Sunday, October 2, 2005
I awoke about 4:00 a.m. I was sweating. My heart was racing. I fell back to sleep. I awoke again about 6:00 a.m. I was damp with sweat, but my heart was no longer racing. I swung my feet over the side of the bed and sat up.
First decision of the day: Take Robbie out for his morning walk.
I stood. I was dizzy, my chest tight. The cold symptoms I noticed on Friday are becoming bronchitis. Just what I need on a Sunday morning.
Second decision of the day: Urgent care is closed. I’ll have to go to the hospital ER.
I dressed and headed out with Robbie. Half a block from the house, I was too dizzy to continue and turned back. With Robbie taken care of, I sat on the stairs in the entry hall.
Third decision of the day: Do I just take it easy today and wait until Monday morning to go to the urgent care or do I go over to the hospital ER now?
The ER was not busy and I was taken in right away. Blood was drawn, a chest xray taken, and I was left alone. An ER physician came in, asked a few questions, then left. Expecting someone to return shortly with a prescription for the antibiotics I thought I would need for the bronchitis I was sure I had, I was surprised when a nurse arrived and asked if I had been told that they were keeping me until after 1:00 p.m. because they needed to draw blood for another panel. “No,” I said. “No one has told me anything. Why is another blood panel needed?” I asked.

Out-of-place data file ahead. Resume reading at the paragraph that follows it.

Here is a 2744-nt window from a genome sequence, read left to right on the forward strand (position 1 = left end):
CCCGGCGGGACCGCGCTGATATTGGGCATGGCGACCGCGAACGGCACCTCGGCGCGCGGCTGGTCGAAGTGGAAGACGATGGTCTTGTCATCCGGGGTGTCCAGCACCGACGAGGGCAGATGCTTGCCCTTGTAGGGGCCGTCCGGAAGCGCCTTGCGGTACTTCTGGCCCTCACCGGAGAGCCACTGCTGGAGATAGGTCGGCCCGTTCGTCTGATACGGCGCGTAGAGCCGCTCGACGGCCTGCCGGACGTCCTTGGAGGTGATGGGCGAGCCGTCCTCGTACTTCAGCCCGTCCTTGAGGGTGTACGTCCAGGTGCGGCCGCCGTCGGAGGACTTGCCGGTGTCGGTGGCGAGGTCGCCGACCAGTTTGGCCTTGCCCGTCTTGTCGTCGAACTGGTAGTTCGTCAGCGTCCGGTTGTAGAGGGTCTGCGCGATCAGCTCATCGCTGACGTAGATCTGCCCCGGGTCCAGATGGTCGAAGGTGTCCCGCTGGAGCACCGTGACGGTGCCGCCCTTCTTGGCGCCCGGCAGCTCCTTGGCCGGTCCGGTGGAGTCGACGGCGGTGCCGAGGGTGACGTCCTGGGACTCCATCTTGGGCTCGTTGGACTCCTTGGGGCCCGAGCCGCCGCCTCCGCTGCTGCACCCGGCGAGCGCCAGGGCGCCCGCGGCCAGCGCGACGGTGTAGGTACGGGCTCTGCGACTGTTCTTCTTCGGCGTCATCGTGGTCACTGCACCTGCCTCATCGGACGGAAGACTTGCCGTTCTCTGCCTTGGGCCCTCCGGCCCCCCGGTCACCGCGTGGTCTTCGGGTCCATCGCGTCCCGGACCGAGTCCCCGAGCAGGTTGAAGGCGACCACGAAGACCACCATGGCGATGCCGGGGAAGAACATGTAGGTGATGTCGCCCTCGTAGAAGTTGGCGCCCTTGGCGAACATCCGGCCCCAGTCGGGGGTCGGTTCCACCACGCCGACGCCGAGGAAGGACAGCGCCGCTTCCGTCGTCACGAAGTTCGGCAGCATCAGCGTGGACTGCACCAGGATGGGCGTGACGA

“It takes that long for the enzymes to show up,” he said.
“What enzymes?” I asked.
“The enzymes that indicate a heart attack.”
“A heart attack!” I said. “You think I’ve had a heart attack?”
“That’s what we need to find out,” he said.
The 1:00 p.m. lipid panel indicated a heart attack. The ER physician told me he consulted the on call cardiologist who recommended an angiogram. The hospital in Ridgecrest, where I was living at the time, does not have a “cath” lab. I needed to be transported by ambulance to a hospital in Bakersfield, two hours away.
It was after 3:00 p.m. when the ambulance got underway. When we arrived at Bakersfield Memorial Hospital, I was wheeled into the ER. More blood was drawn. About 45 minutes later, a physician introduced himself to me as the cardiologist who would be caring for me.